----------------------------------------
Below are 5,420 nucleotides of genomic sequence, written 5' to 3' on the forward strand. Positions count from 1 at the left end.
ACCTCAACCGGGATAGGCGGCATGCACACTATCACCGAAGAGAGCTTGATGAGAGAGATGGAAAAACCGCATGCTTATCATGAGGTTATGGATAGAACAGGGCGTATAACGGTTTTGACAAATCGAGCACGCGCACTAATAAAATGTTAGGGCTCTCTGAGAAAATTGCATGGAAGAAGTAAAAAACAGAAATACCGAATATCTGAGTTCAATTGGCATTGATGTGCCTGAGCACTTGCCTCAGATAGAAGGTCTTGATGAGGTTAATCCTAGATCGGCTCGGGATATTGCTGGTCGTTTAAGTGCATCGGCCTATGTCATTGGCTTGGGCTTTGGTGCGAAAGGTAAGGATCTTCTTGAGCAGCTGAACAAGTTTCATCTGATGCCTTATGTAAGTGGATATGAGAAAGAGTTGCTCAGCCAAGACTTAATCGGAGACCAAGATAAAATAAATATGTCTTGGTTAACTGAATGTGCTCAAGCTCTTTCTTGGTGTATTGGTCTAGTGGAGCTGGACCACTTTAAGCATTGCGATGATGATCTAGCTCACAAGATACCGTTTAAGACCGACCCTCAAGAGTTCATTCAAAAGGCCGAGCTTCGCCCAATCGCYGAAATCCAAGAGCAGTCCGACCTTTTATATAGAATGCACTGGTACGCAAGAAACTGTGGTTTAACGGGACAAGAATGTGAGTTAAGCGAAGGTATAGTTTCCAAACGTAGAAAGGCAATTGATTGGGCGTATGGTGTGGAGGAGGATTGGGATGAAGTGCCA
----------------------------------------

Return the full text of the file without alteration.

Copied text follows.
Below are 5,420 nucleotides of genomic sequence, written 5' to 3' on the forward strand. Positions count from 1 at the left end.
ACCTCAACCGGGATAGGCGGCATGCACACTATCACCGAAGAGAGCTTGATGAGAGAGATGGAAAAACCGCATGCTTATCATGAGGTTATGGATAGAACAGGGCGTATAACGGTTTTGACAAATCGAGCACGCGCACTAATAAAATGTTAGGGCTCTCTGAGAAAATTGCATGGAAGAAGTAAAAAACAGAAATACCGAATATCTGAGTTCAATTGGCATTGATGTGCCTGAGCACTTGCCTCAGATAGAAGGTCTTGATGAGGTTAATCCTAGATCGGCTCGGGATATTGCTGGTCGTTTAAGTGCATCGGCCTATGTCATTGGCTTGGGCTTTGGTGCGAAAGGTAAGGATCTTCTTGAGCAGCTGAACAAGTTTCATCTGATGCCTTATGTAAGTGGATATGAGAAAGAGTTGCTCAGCCAAGACTTAATCGGAGACCAAGATAAAATAAATATGTCTTGGTTAACTGAATGTGCTCAAGCTCTTTCTTGGTGTATTGGTCTAGTGGAGCTGGACCACTTTAAGCATTGCGATGATGATCTAGCTCACAAGATACCGTTTAAGACCGACCCTCAAGAGTTCATTCAAAAGGCCGAGCTTCGCCCAATCGCYGAAATCCAAGAGCAGTCCGACCTTTTATATAGAATGCACTGGTACGCAAGAAACTGTGGTTTAACGGGACAAGAATGTGAGTTAAGCGAAGGTATAGTTTCCAAACGTAGAAAGGCAATTGATTGGGCGTATGGTGTGGAGGAGGATTGGGATGAAGTGCCA